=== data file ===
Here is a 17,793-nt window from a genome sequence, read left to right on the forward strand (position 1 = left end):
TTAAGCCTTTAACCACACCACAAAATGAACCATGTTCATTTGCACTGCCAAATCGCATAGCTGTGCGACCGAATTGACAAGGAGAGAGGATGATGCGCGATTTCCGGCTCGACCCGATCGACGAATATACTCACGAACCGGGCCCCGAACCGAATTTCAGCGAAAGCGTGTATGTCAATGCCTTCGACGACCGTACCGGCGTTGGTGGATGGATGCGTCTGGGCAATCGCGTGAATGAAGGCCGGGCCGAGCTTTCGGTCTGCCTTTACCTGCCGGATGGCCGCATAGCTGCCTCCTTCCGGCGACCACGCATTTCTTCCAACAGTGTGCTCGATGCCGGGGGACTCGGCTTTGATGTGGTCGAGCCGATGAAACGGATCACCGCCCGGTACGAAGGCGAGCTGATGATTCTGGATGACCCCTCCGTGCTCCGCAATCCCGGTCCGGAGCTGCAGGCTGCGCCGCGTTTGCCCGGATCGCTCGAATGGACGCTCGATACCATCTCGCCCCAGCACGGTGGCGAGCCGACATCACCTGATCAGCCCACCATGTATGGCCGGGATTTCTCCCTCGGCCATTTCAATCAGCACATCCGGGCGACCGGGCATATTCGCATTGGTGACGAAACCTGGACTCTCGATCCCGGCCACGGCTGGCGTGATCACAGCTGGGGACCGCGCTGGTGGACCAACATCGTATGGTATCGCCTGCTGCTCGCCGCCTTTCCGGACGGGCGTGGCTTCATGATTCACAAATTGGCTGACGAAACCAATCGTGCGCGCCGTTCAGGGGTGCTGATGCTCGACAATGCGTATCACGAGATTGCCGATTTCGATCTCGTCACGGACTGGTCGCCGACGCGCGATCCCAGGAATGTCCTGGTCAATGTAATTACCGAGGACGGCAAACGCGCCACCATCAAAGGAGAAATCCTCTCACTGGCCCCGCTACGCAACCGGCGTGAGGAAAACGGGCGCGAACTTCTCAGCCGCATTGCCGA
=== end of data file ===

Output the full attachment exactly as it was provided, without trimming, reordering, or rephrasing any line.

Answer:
Here is a 17,793-nt window from a genome sequence, read left to right on the forward strand (position 1 = left end):
TTAAGCCTTTAACCACACCACAAAATGAACCATGTTCATTTGCACTGCCAAATCGCATAGCTGTGCGACCGAATTGACAAGGAGAGAGGATGATGCGCGATTTCCGGCTCGACCCGATCGACGAATATACTCACGAACCGGGCCCCGAACCGAATTTCAGCGAAAGCGTGTATGTCAATGCCTTCGACGACCGTACCGGCGTTGGTGGATGGATGCGTCTGGGCAATCGCGTGAATGAAGGCCGGGCCGAGCTTTCGGTCTGCCTTTACCTGCCGGATGGCCGCATAGCTGCCTCCTTCCGGCGACCACGCATTTCTTCCAACAGTGTGCTCGATGCCGGGGGACTCGGCTTTGATGTGGTCGAGCCGATGAAACGGATCACCGCCCGGTACGAAGGCGAGCTGATGATTCTGGATGACCCCTCCGTGCTCCGCAATCCCGGTCCGGAGCTGCAGGCTGCGCCGCGTTTGCCCGGATCGCTCGAATGGACGCTCGATACCATCTCGCCCCAGCACGGTGGCGAGCCGACATCACCTGATCAGCCCACCATGTATGGCCGGGATTTCTCCCTCGGCCATTTCAATCAGCACATCCGGGCGACCGGGCATATTCGCATTGGTGACGAAACCTGGACTCTCGATCCCGGCCACGGCTGGCGTGATCACAGCTGGGGACCGCGCTGGTGGACCAACATCGTATGGTATCGCCTGCTGCTCGCCGCCTTTCCGGACGGGCGTGGCTTCATGATTCACAAATTGGCTGACGAAACCAATCGTGCGCGCCGTTCAGGGGTGCTGATGCTCGACAATGCGTATCACGAGATTGCCGATTTCGATCTCGTCACGGACTGGTCGCCGACGCGCGATCCCAGGAATGTCCTGGTCAATGTAATTACCGAGGACGGCAAACGCGCCACCATCAAAGGAGAAATCCTCTCACTGGCCCCGCTACGCAACCGGCGTGAGGAAAACGGGCGCGAACTTCTCAGCCGCATTGCCGA